I recently watched the 2010 documentary film “Plug & Pray” which primarily focuses on the ethics of technology through the diametrically opposed visions of the brilliant former MIT professor Joseph Weizenbaum and futurist Raymond Kurzweil. I was particularly fascinated with the moral and ethical convictions of Weizenbaum, a man who played an important part in the advancement of computers (and therefore society) in the 20th century.

In the 60s, Weizenbaum wrote a program called ELIZA which received much attention and praise and became a sort of jumping-off point for modern artificial intelligence. He soon became concerned about the theoretical uses for AI, ranging from psychological disingenuity in human relations to exponentially efficientized military machines capable of mass death. He also eventually became aware of the broader philosophical and religious consequences of the evolution of AI, such as the blurring of the boundaries between man and machine, the phasing out of biological humanity, and the future possibilities of eternal life.

Weizenbaum spent much of the remainder of his life attempting to counterbalance the Pandora’s box he felt he had opened, and to broadcast his apprehensions about “the other side” of AI. He also grew frustrated with the tendency of many in the computer science field to turn a blind eye to ethical questions in their quest for knowledge and achievement. One of Weizenbaum’s statements from the film puts this in perspective:

There are major military projects to create robot soldiers. Then you have this artificial human who can calculate that he should shoot that person over there with that strange uniform. That means we computer scientists don’t have the right to yell at our politicians because they lead us into war. For without our help it wouldn’t be possible.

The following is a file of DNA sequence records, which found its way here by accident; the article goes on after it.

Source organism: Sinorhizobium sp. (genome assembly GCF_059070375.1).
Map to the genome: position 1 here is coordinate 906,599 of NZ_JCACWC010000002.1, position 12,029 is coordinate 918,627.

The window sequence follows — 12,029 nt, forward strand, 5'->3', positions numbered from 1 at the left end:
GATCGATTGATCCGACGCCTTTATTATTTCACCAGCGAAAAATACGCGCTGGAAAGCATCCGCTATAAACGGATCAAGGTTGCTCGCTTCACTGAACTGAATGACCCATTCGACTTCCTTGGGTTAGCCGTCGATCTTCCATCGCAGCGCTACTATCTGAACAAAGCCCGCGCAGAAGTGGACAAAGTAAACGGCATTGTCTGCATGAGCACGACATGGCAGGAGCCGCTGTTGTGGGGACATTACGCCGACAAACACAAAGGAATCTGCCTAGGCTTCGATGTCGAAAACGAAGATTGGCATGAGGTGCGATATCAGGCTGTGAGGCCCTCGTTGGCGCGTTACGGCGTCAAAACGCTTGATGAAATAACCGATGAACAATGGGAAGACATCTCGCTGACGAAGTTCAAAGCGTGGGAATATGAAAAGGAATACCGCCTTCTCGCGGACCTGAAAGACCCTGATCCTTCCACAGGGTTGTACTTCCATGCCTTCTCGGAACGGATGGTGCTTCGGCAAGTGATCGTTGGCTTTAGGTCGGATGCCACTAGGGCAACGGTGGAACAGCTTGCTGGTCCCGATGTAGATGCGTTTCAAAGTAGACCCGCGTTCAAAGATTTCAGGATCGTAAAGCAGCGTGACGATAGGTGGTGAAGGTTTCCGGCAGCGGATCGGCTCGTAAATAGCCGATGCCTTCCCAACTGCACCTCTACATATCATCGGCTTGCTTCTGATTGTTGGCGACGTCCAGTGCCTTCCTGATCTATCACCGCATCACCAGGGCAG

If we didn’t help, war would look much different today. It may even be impossible in a sense. At least to the extent we see it today.

I came away with a profound respect for Weizenbaum and his ability to objectively analyze his own achievements and take a step back at his own risk.

I also found a statement from the Vatican to be interesting:

God gave man the ability to think and be creative. If he can build humanoid robots, then he should use this gift.

It seems a carte blanche approval of “if you can dream it, you can build it”. But the Vatican should remember mankind’s great capacity for destruction and evil, too. The statement seems to be saying “anything goes”, but there is a moral component to our actions. Building humanoid robots in broad terms may be morally ambivalent… but what are those robots intended for?

At the end of the day, I am left with a number of questions. At what point does man with his prostheses, Pacemakers, medicines, and artificial hearts, become a biorobot? Is it when the mind is replaced with a computer containing previous memories on disk, and where is the soul in all this? Where is the line between natural extension of life via health and medicine versus artificially bioengineered extension of life? Who is at fault when a sentient, autonomous robot accidentally (or purposely) kills someone – the robot itself, or its owner, or its creator? And when that day comes, how will we respond to a race of superhuman autonomous robots which no longer wishes to be subject to humans? These questions will probably have to be addressed in my lifetime.

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